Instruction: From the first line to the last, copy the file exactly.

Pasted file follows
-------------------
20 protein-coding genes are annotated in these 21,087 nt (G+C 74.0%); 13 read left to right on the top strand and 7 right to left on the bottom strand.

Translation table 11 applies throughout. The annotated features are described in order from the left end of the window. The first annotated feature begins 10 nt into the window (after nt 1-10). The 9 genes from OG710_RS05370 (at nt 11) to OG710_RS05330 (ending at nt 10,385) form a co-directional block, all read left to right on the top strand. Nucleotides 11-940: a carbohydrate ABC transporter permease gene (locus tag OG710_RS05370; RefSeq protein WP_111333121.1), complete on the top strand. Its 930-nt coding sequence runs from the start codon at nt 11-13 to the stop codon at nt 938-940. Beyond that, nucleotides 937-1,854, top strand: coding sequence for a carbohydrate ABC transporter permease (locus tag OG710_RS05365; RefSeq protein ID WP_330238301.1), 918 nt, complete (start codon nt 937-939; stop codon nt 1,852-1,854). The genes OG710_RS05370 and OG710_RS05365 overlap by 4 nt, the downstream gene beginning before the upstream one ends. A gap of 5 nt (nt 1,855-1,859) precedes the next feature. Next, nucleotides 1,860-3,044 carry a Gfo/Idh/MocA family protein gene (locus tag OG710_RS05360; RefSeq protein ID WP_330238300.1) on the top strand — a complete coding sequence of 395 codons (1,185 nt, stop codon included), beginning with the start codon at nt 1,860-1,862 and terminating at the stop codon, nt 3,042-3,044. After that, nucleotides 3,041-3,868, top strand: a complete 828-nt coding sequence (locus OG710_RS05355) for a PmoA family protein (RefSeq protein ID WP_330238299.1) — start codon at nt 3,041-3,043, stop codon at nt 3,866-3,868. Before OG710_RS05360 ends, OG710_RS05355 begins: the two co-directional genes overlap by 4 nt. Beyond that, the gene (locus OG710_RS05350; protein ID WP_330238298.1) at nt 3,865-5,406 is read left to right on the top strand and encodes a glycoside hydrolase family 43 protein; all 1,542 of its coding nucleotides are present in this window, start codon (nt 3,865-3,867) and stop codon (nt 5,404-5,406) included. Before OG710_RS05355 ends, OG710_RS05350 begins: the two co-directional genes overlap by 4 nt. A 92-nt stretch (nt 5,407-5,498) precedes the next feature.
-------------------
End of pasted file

20 protein-coding genes are annotated in these 21,087 nt (G+C 74.0%); 13 read left to right on the top strand and 7 right to left on the bottom strand.

Translation table 11 applies throughout. The annotated features are described in order from the left end of the window. The first annotated feature begins 10 nt into the window (after nt 1-10). The 9 genes from OG710_RS05370 (at nt 11) to OG710_RS05330 (ending at nt 10,385) form a co-directional block, all read left to right on the top strand. Nucleotides 11-940: a carbohydrate ABC transporter permease gene (locus tag OG710_RS05370; RefSeq protein WP_111333121.1), complete on the top strand. Its 930-nt coding sequence runs from the start codon at nt 11-13 to the stop codon at nt 938-940. Beyond that, nucleotides 937-1,854, top strand: coding sequence for a carbohydrate ABC transporter permease (locus tag OG710_RS05365; RefSeq protein ID WP_330238301.1), 918 nt, complete (start codon nt 937-939; stop codon nt 1,852-1,854). The genes OG710_RS05370 and OG710_RS05365 overlap by 4 nt, the downstream gene beginning before the upstream one ends. A gap of 5 nt (nt 1,855-1,859) precedes the next feature. Next, nucleotides 1,860-3,044 carry a Gfo/Idh/MocA family protein gene (locus tag OG710_RS05360; RefSeq protein ID WP_330238300.1) on the top strand — a complete coding sequence of 395 codons (1,185 nt, stop codon included), beginning with the start codon at nt 1,860-1,862 and terminating at the stop codon, nt 3,042-3,044. After that, nucleotides 3,041-3,868, top strand: a complete 828-nt coding sequence (locus OG710_RS05355) for a PmoA family protein (RefSeq protein ID WP_330238299.1) — start codon at nt 3,041-3,043, stop codon at nt 3,866-3,868. Before OG710_RS05360 ends, OG710_RS05355 begins: the two co-directional genes overlap by 4 nt. Beyond that, the gene (locus OG710_RS05350; protein ID WP_330238298.1) at nt 3,865-5,406 is read left to right on the top strand and encodes a glycoside hydrolase family 43 protein; all 1,542 of its coding nucleotides are present in this window, start codon (nt 3,865-3,867) and stop codon (nt 5,404-5,406) included. Before OG710_RS05355 ends, OG710_RS05350 begins: the two co-directional genes overlap by 4 nt. A 92-nt stretch (nt 5,407-5,498) precedes the next feature.